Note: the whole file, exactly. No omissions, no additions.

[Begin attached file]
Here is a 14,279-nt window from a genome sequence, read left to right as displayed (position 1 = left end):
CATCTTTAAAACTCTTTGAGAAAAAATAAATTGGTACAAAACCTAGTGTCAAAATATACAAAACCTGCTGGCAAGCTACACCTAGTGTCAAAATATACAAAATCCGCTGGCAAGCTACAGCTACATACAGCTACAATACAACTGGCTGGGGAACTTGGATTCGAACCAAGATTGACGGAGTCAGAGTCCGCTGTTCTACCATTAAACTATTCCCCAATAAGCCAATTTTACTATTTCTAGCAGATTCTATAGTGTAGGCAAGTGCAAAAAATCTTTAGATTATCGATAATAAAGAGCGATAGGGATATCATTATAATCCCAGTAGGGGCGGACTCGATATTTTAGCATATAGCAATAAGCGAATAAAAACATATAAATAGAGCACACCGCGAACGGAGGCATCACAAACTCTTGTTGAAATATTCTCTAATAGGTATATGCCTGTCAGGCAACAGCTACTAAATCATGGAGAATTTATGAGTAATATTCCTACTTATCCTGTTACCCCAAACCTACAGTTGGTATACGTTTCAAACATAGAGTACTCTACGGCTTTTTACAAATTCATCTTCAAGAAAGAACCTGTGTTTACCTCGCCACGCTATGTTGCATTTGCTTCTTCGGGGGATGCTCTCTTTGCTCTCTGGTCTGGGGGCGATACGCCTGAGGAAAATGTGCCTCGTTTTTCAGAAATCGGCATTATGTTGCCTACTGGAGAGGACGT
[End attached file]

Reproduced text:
Here is a 14,279-nt window from a genome sequence, read left to right as displayed (position 1 = left end):
CATCTTTAAAACTCTTTGAGAAAAAATAAATTGGTACAAAACCTAGTGTCAAAATATACAAAACCTGCTGGCAAGCTACACCTAGTGTCAAAATATACAAAATCCGCTGGCAAGCTACAGCTACATACAGCTACAATACAACTGGCTGGGGAACTTGGATTCGAACCAAGATTGACGGAGTCAGAGTCCGCTGTTCTACCATTAAACTATTCCCCAATAAGCCAATTTTACTATTTCTAGCAGATTCTATAGTGTAGGCAAGTGCAAAAAATCTTTAGATTATCGATAATAAAGAGCGATAGGGATATCATTATAATCCCAGTAGGGGCGGACTCGATATTTTAGCATATAGCAATAAGCGAATAAAAACATATAAATAGAGCACACCGCGAACGGAGGCATCACAAACTCTTGTTGAAATATTCTCTAATAGGTATATGCCTGTCAGGCAACAGCTACTAAATCATGGAGAATTTATGAGTAATATTCCTACTTATCCTGTTACCCCAAACCTACAGTTGGTATACGTTTCAAACATAGAGTACTCTACGGCTTTTTACAAATTCATCTTCAAGAAAGAACCTGTGTTTACCTCGCCACGCTATGTTGCATTTGCTTCTTCGGGGGATGCTCTCTTTGCTCTCTGGTCTGGGGGCGATACGCCTGAGGAAAATGTGCCTCGTTTTTCAGAAATCGGCATTATGTTGCCTACTGGAGAGGACGT